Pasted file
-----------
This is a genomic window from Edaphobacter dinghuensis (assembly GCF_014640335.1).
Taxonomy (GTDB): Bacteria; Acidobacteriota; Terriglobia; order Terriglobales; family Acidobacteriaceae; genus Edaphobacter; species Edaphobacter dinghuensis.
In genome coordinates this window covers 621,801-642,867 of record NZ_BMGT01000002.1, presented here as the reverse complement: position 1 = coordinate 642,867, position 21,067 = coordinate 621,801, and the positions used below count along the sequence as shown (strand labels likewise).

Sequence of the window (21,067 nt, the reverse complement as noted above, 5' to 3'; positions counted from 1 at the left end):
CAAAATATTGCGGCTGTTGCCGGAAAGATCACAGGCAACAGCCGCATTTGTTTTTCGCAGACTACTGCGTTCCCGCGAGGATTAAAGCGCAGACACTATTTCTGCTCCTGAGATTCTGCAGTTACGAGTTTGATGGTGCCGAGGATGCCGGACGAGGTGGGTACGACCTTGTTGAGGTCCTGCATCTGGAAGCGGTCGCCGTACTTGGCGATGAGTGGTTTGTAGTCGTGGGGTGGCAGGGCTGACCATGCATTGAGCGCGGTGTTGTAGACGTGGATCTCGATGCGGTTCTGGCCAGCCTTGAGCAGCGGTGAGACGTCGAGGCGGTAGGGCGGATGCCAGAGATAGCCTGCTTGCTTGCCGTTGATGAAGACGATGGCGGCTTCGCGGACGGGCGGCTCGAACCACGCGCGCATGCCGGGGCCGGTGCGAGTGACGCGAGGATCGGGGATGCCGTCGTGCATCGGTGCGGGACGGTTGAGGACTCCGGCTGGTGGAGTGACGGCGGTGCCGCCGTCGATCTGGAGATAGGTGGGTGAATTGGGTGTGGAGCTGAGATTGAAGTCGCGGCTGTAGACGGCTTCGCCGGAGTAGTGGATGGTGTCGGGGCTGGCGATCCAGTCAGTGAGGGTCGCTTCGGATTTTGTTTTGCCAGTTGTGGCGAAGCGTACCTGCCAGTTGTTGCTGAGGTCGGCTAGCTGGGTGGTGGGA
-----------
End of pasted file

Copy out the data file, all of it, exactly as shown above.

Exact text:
This is a genomic window from Edaphobacter dinghuensis (assembly GCF_014640335.1).
Taxonomy (GTDB): Bacteria; Acidobacteriota; Terriglobia; order Terriglobales; family Acidobacteriaceae; genus Edaphobacter; species Edaphobacter dinghuensis.
In genome coordinates this window covers 621,801-642,867 of record NZ_BMGT01000002.1, presented here as the reverse complement: position 1 = coordinate 642,867, position 21,067 = coordinate 621,801, and the positions used below count along the sequence as shown (strand labels likewise).

Sequence of the window (21,067 nt, the reverse complement as noted above, 5' to 3'; positions counted from 1 at the left end):
CAAAATATTGCGGCTGTTGCCGGAAAGATCACAGGCAACAGCCGCATTTGTTTTTCGCAGACTACTGCGTTCCCGCGAGGATTAAAGCGCAGACACTATTTCTGCTCCTGAGATTCTGCAGTTACGAGTTTGATGGTGCCGAGGATGCCGGACGAGGTGGGTACGACCTTGTTGAGGTCCTGCATCTGGAAGCGGTCGCCGTACTTGGCGATGAGTGGTTTGTAGTCGTGGGGTGGCAGGGCTGACCATGCATTGAGCGCGGTGTTGTAGACGTGGATCTCGATGCGGTTCTGGCCAGCCTTGAGCAGCGGTGAGACGTCGAGGCGGTAGGGCGGATGCCAGAGATAGCCTGCTTGCTTGCCGTTGATGAAGACGATGGCGGCTTCGCGGACGGGCGGCTCGAACCACGCGCGCATGCCGGGGCCGGTGCGAGTGACGCGAGGATCGGGGATGCCGTCGTGCATCGGTGCGGGACGGTTGAGGACTCCGGCTGGTGGAGTGACGGCGGTGCCGCCGTCGATCTGGAGATAGGTGGGTGAATTGGGTGTGGAGCTGAGATTGAAGTCGCGGCTGTAGACGGCTTCGCCGGAGTAGTGGATGGTGTCGGGGCTGGCGATCCAGTCAGTGAGGGTCGCTTCGGATTTTGTTTTGCCAGTTGTGGCGAAGCGTACCTGCCAGTTGTTGCTGAGGTCGGCTAGCTGGGTGGTGGGA